Swerdloff Law February 2018


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When my kids were little, I remember being stressed out almost every day. I wasn’t taking care of myself very well, which, as you know, only makes matters worse. I’d just turned 40, and when I stopped to take a look at my life, I wasn’t happy with what I saw. I was overweight, not working out, smoking, and my life just generally wasn’t going well. Furthermore, my job was demanding, and I struggled to fit everything else in around it. Luckily, I stumbled upon a community class at UCLA on stress reduction. The six-month class taught me how to manage my stress instead of letting it manage me. Looking back, it saved my life. I quit smoking, started eating better, and learned to manage my stress. We learned a bit about meditation and slowing down our minds, and I found out how to quiet some of my type-A tendencies. As for work, I was always saying yes, which was great for business but not so great for my health. Plus, because I was always saying yes, I wasn’t prioritizing the cases that I found most meaningful. Through deep breathing exercises, I learned to take a step back, take a deep breath, and, every once in a while, to say no when an opportunity wasn’t the right fit for my firm. Instead of letting my frustration take over when I was presented with a stressful situation at home or work, I took a deep breath and looked at how I could handle it.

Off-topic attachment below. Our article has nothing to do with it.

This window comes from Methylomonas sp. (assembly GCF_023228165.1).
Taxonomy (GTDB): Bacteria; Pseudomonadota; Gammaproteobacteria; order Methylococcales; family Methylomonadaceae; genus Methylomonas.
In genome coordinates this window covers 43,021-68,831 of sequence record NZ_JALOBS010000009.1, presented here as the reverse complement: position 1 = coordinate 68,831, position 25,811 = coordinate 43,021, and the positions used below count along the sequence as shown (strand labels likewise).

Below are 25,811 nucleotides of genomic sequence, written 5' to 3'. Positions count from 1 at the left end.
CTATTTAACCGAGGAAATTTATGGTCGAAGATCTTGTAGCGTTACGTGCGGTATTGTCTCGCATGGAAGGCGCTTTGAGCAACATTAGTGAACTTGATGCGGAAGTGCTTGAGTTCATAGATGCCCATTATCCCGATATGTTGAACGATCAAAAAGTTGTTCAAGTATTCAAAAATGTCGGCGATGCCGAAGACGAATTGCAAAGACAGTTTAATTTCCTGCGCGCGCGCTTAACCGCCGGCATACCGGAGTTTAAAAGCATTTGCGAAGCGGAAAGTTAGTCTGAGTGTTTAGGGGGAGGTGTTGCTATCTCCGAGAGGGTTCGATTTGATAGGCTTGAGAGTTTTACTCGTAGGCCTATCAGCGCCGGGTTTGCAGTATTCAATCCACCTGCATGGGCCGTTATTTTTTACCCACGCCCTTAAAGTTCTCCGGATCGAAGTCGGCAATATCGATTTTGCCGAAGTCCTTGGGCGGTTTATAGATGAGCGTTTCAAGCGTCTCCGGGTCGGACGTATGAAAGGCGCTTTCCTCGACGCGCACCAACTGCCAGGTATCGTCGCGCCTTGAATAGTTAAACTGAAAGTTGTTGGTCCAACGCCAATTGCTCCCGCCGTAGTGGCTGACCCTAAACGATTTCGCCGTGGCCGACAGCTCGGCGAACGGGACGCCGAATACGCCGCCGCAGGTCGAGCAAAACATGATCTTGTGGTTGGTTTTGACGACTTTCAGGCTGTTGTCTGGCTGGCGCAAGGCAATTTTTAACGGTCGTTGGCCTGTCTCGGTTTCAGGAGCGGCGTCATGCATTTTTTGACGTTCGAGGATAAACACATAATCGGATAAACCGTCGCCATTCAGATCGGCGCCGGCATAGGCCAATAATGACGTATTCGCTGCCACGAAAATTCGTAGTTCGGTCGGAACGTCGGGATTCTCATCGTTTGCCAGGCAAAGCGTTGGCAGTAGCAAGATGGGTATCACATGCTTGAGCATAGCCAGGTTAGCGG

These days, people call it mindfulness.

myself, which led me to become a better parent. I’m so glad I did, because I sure do love being a part of my kids’ lives today. I know there’s no way I can completely understand the challenges you face. When you have kids with special needs, the everyday stresses you face are extreme. You might have a hard time dealing with everything going on around you. That’s when it’s time to take a deep breath and find a way, even if it’s small, to take care of yourself. By the way, if you’re looking for a community class like the one I took, UCLA offers free drop-in meditation and other community education courses. You can find more at osher.uclaextension.edu/courses.

For parents, stress is a part of life. You can learn to cope with it, but it can be tough not to let it overwhelm you. The constant stress puts a lot of pressure on couples, and often, you forget to take care of yourself. I’ve seen how this can be especially challenging for families who have kids with special needs. Often, one parent will become the caregiver while the other works to support the family and pay for medical expenses. It puts a lot of pressure on the whole family. Both parents need a healthy way to relieve that stress and take care of themselves — otherwise there’s no way you can continue to care for your kids. For me, turning 40 and taking that community ed class proved to be life- changing. I learned how to take care of

–Arthur J. Swerdloff


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